Lucky 7s

Stephen Park

Stephen Park likes to test his limits, so completing seven marathons on seven continents in seven days seemed like a reasonable thing to do.

“I like pushing myself, scaring myself,” he says. “It’s just a challenge, so let’s see if I could do it. I’ve never run marathons back-to-back in my life. I’m not a quick runner, but I know I’m a pretty determined individual.”

A 44-year-old accountant with three children, Park needed to get creative to fit training into his busy schedule for a feat that would fly him over 60,000K around the world and see him run almost 300K. Park would take breaks throughout his workday to run 25 flights of stairs at his Calgary office tower, half a dozen times a day. He shovelled snow in a short sleeve T-shirt to prepare for conditions in places such as Antarctica.

“Discomfort is 90 per cent mental and the other 10 per cent is in your head,” he says. “You can tough it out, make life uncomfortable to experience a little bit of pain because it is all mental. If I could do this race, anybody could do it. You just need to start and push yourself each day.”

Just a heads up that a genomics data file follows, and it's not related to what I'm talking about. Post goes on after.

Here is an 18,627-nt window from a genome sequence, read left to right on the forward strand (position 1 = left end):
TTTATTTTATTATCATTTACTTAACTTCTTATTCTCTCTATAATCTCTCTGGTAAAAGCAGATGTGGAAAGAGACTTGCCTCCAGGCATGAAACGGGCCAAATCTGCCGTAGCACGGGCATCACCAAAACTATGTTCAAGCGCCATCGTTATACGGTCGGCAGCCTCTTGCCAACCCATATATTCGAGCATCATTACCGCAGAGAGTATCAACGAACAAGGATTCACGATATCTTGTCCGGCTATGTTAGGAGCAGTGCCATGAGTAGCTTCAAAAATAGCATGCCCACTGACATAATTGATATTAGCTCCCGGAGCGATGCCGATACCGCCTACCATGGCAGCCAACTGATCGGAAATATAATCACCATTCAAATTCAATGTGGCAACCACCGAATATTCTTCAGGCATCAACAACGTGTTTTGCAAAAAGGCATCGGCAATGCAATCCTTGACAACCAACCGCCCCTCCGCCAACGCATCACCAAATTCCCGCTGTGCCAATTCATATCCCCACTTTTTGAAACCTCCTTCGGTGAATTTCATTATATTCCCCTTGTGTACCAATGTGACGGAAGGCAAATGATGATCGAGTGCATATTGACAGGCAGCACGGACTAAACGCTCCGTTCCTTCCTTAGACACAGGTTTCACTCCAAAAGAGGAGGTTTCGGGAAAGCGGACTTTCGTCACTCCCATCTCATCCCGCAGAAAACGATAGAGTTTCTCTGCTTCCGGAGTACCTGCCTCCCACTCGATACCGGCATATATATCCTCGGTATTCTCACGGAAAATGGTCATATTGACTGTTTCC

And push himself he did.

We all have it in us to take it to the next level.

Triple 7 Quest takes runners to seven different marathons on seven continents in seven days. The only Canadian in the race, Park was one of eight who completed all seven marathons. He caught up on whatever little sleep he managed to get on airplanes. His first marathon took place in Perth, Australia, where he suffered through 39C heat and developed blisters from his shoes that got soaked running through sprinklers to keep cool.

Race 2 took place in Singapore. A day later he was dodging traffic in chaotic Cairo, then ran in Amsterdam. The group arrived in New York City during Donald Trump’s immigration ban for the Presidential Inauguration International Marathon. Sixteen more hours of airplanes and airports took them to Punta Arenas, Chile, which proved to be his toughest race.

Antarctica hosted the final race, where Park set his running pace alongside penguins and research scientists who came out to watch the run.

Park has registered to run the 150K Ultra at the Calgary Marathon in May. In April, he is running the Canyons 100K Endurance Run in Northern California.

“With support of friends and family and with the right mindset, you can push your body to places that you just didn’t think were possible,” he says. “We all have it in us to take it to the next level. We can apply this to all aspects of life. Put one foot in front of the other and you’ll finish what you started.”

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